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Sunday, Apr. 20, 2014

Learning to let go

Thursday, August 24, 2006

Over the past 10 years, I have used this editorial space to share personal milestones in my life. I do this, because I believe many of my readers can relate to what I am going through at that particular time in my life. You've been there, done that, and now you can laugh, or cry, along with me as I face those mountains and valleys that make life interesting.

Most recently, I watched as my oldest son drove down the driveway and away from our house headed to his new home at Truman State University in Kirksville. The choice to leave home on his own was Nick's and exemplifies his very independent, first born spirit. All summer I had dreaded the day he would leave for college. My family joked that every meal, every little event, was "Nick's last." Tears were my frequent companion over the summer months as I tried to imagine the Schlichtman household minus one member.

Nothing could prepare me for the emotions I have experienced over the past two weeks since Nick left on Aug. 5. I fought the urge to call Nick several times a day those first few days to find out where he was and how he was doing. Instead, I am learning to wait for him to call me. It's difficult, but as Mike reminded me, if you let him leave freely, he'll come back freely. After he'd been on campus two days, he called to give us an update. I could hear loneliness in the tone of his voice and I nearly fell apart. It was at that point that I began to realize I had to let go and let God take over the situation or I'd never have a moment of peace.

My parents also offered me advice from their experience with sending me off to MU. They said I used to call them crying and then when they called the next day to check on me, I was as happy as could be and could hardly remember what had been wrong the day before. With that in mind, I let a few days pass and low and behold Nick called and began telling me about friends he was making on the soccer team and a great conversation he'd had with his coach. While I tossed and turned and worried about whether or not he'd made the right college choice, he figured out how to cope on his own.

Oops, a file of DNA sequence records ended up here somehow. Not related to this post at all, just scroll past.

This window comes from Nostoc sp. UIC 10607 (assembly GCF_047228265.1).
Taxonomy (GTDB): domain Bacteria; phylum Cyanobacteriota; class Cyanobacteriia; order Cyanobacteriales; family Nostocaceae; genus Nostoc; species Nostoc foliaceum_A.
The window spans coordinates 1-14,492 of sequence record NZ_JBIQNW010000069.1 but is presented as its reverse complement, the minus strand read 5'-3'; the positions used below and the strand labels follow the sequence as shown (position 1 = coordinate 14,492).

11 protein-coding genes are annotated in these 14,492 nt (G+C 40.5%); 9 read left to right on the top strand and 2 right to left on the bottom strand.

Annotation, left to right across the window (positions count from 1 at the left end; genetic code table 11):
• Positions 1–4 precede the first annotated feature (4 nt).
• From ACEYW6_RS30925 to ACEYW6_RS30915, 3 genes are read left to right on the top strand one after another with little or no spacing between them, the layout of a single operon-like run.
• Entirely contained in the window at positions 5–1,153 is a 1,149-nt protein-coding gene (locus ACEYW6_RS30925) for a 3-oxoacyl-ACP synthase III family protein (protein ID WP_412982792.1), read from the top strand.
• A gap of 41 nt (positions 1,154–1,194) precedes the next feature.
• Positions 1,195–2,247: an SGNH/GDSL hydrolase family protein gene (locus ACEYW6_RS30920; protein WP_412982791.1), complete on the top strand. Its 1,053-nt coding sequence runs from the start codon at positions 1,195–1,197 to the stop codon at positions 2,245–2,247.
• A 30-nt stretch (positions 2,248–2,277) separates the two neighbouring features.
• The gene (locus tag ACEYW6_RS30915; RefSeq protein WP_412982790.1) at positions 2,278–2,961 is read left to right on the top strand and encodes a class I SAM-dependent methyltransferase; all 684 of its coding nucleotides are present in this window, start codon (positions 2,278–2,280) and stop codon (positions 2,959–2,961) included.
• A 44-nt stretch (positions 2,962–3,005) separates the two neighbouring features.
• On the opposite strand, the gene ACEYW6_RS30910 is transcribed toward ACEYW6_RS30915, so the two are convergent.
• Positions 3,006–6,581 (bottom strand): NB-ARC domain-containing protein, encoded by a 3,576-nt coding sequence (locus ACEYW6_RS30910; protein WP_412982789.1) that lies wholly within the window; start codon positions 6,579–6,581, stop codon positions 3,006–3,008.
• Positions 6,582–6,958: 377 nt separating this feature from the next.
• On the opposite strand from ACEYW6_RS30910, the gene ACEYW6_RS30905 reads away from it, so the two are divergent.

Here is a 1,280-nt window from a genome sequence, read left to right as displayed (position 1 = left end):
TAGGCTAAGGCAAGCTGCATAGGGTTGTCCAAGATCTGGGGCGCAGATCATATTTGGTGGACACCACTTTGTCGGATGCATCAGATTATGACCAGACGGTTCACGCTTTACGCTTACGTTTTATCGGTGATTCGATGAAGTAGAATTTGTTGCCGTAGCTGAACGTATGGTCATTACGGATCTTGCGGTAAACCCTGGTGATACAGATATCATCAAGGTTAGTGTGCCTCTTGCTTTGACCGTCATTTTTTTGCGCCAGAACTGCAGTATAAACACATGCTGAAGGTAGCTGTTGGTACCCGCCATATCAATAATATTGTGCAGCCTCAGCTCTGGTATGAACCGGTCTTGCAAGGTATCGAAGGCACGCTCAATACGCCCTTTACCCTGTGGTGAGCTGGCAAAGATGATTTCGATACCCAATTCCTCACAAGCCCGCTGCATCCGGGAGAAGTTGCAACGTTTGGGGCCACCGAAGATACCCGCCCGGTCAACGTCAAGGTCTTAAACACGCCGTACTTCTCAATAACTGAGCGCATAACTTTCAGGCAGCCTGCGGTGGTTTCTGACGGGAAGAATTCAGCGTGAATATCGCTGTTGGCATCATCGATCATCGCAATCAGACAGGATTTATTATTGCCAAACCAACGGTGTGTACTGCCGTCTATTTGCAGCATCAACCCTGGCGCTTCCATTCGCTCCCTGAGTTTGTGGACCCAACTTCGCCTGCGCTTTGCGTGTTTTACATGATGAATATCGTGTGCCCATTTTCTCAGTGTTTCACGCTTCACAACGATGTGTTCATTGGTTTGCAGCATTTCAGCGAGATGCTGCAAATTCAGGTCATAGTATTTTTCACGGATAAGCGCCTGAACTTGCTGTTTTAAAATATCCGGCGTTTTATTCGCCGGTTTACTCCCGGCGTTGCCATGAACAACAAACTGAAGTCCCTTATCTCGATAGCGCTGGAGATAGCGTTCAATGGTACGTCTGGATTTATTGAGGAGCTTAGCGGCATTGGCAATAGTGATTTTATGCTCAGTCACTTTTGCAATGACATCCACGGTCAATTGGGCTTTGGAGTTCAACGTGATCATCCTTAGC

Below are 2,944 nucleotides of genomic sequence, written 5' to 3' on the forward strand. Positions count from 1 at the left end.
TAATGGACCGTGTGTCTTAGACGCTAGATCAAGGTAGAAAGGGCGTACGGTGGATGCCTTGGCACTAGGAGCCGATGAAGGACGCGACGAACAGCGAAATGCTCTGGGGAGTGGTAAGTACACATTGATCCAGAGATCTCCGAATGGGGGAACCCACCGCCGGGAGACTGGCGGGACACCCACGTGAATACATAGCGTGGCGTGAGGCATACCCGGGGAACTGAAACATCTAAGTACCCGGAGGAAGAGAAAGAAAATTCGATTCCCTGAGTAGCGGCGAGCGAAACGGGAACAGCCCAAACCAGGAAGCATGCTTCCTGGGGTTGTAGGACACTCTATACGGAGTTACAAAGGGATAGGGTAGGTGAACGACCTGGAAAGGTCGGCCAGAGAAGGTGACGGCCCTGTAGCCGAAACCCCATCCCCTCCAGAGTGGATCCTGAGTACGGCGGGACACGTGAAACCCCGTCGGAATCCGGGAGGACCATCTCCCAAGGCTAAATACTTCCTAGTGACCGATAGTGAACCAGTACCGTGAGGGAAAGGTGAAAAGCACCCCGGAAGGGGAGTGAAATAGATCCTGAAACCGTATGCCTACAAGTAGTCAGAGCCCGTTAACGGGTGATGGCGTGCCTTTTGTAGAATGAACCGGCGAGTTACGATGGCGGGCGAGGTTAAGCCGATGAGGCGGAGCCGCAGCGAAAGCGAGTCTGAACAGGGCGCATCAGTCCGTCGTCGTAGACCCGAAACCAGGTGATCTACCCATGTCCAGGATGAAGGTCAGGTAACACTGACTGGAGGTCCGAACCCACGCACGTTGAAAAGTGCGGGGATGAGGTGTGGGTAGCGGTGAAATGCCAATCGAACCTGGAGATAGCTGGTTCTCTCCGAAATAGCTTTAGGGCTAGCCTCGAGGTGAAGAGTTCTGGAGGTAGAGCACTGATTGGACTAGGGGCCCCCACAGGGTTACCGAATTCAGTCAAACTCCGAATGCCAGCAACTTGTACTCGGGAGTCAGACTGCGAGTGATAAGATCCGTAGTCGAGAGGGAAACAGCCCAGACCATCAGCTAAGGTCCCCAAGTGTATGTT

The process of letting go is harder than it sounds, but every day I remind myself that Nick is a young adult now and he's busy pursuing his dreams. I know he prayed about his college choice and he is where he believes God wants him to be. Mike and I have also prayed for him since the day he was born and now it's time for us to display our faith and trust completely in God's perfect plan for our son's future. I must give Mike credit where credit's due. He's doing a lot better job of letting go than I am, but I am making progress.

This weekend, I finally had the opportunity to visit Nick on campus. After living for two weeks in a house with members of the soccer team, he moved into his dorm room on Saturday. Mike and I went up to help him and also participated in various freshman parent activities. When I saw Nick driving up the road to meet us on Saturday, my heart felt as if it would leap from my chest. He stepped from the car and looked so happy and entirely relaxed. He was suntanned and smiling and he already looked a little older. I hugged him tight and suddenly felt a peace fill me. I could tell instantly that Nick was adjusting to college life just fine and was enjoying his new freedom.

We did the typical parent thing. We walked around campus, bought Nick dinner, took him shopping and then hid behind a dumpster and watched some of his soccer practice. On Sunday evening, before heading home, we were able to watch the Truman soccer team in an exhibition match. We sat in the stands and picked out Nick. Instead of black and gold and the #5, Nick was wearing white and purple and the #15. As the game began, Nick was seated with his teammates on the bench. He watched the game intently, turning occasionally to share a laugh with another player and then focusing his attention back to the field, completely satisfied with being a member of the team. With 20 minutes left in the first half, we saw Nick rise from the bench and begin warming up on the sideline. Just a minute or two later, he had a brief conversation with the coach and then stood at the center of the field waiting for the official to signal for a substitution. I saw Nick run onto the field, anxious to get that first touch on the ball. At that moment, I realized that I was witnessing the fulfillment of a dream. Once again, I was reminded that God was in control, He had a plan and Nick and I would be just fine.